CORONAVIRUS: IMPACT ON TRADE
03, Mar 2020
Prelims level : Economics Mains level : GS-III Indian Economy and Issues Relating to Planning, Mobilization of Resources, Growth, Development and Employment.
- Recently, the OECD in its Interim Economic Outlook, has warned that the coronavirus presents “greatest danger” to the world economy since the times of the financial crisis. Businesses are dealing with lost revenue and disrupted supply chains due to China’s factory shutdowns, lockdown in dozens of cities and other countries extending travel restrictions.
Impact on Trade and Commerce:
- With many companies and countries depending on the health of China’s economy, here are a few ways the outbreak is sending ripples around the world.
- Predicted slump
- China is the world’s second-largest economy and leading trading nation, so economic fallout from coronavirus also threatens global growth.
- Experts predicted China’s economic growth to slump to 4.5% in the first quarter of 2020, down from 6% in the previous quarter – the slowest pace since the financial crisis.
- However, the economists were optimistic China’s economy would recover quickly if the virus could be contained.
- Falling oil demand
- China is the world’s biggest oil importer.
- With coronavirus hitting manufacturing and travel, the International Energy Agency (IEA) has predicted the first drop in global oil demand in a decade.
- Disruption to Commerce
- The shortage of products and parts from China is affecting companies around the world.
- Apple’s manufacturing partner in China, Foxconn, is facing a production delay. Some carmakers including Nissan and Hyundai temporarily closed factories outside China because they couldn’t get parts.
- The pharmaceutical industry is also bracing for disruption to global production.
- Many trade shows and sporting events in China, Asia and across the world have been cancelled or postponed.
- Travel and Tourism
- The travel and tourism industries were hit early on by economic disruption from the outbreak.
- Global airline revenues are expected to fall by $4-5 billion in the first quarter of 2020 as a result of flight cancellations, according to a report from the UN’s International Civil Aviation Organization (ICAO).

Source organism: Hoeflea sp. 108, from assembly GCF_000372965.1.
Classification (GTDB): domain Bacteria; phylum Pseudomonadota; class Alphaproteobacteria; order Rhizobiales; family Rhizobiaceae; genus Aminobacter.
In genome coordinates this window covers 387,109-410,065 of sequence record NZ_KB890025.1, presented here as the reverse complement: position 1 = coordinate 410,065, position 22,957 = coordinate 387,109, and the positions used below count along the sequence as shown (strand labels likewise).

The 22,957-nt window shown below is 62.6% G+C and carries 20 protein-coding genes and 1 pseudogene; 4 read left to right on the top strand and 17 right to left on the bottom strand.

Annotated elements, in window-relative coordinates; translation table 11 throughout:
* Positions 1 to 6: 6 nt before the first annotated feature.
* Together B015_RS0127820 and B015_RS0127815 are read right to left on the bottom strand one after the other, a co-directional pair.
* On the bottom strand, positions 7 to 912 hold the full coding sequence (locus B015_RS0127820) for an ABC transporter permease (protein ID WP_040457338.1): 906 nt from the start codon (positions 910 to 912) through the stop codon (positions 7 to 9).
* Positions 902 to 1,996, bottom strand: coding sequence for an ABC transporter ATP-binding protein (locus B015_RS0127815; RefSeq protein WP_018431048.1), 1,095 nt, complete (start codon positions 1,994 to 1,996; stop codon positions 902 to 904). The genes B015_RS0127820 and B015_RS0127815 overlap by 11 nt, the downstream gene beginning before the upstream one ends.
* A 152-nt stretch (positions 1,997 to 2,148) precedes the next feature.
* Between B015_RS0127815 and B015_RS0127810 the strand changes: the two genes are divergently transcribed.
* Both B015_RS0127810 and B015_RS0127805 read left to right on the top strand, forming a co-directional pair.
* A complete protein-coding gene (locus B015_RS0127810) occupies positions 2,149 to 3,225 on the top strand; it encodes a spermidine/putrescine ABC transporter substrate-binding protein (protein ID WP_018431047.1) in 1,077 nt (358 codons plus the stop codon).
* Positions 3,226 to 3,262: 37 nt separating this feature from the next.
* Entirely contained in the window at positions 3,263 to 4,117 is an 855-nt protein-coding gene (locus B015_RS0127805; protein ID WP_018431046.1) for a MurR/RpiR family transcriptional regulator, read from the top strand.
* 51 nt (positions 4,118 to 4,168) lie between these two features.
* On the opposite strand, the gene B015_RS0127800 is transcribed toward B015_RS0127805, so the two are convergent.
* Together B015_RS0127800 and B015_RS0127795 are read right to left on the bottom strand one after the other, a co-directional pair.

- ICAO also forecasts that Japan could lose $1.29 billion of tourism revenue in the first quarter due to the drop in Chinese travellers while Thailand could lose $1.15 billion.
Impact on India
- India’s reliance on China is spread across almost all the sectors.
- Indian pharma industry is dependent on Chinese imports to make medicines — the APIs (active pharma ingredients) come from China.
- The $30 billion domestic smartphone market, the world’s second largest now, will see major disruptions as it is heavily dependent on imports.
- Solar power parks are dependent on Chinese imports. More than 80% of solar cells and modules used in India are imported from China-based manufacturers.
- Apart from these, sectors such as toys, furniture, computers, cars and white goods are dependent on China.
- A supply crunch in smartphones, TVs and electronics will impact ecommerce sales dearly.
- These items comprise about half of the gross merchandise value of $31 billion ecommerce sales.
A hidden opportunity for India:
- The dependence on China has decreased, though only slightly, over the last five years.
- From importing finished products, India is now assembling products and developing the ecosystem here as well.
- Investments from Chinese companies are helping boost the local ecosystem by expanding their manufacturing facilities in India.
- India shall also accrue benefits from the lower oil prices, which have fallen as the virus attack brought down demand across the world.
- Through this, longer-term benefits can accrue to us if India can take advantage of supply chain disruption as many suppliers will try to shift their manufacturing base from China to the rest of the world.
- The Indian exporters of electronics, pharmaceuticals, speciality chemicals and automobile segments depend on China for raw material and are facing supply constraints, but there are several areas where there are increased opportunities for domestic traders.
- The coronavirus can be used as a catalyst in driving India’s course correction towards a global export pathway or towards self-subsistence. Through this India can improve its global presence and as an additional benefit can generate employment opportunities to its citizens, where India’s unemployment rate is at 45 year low.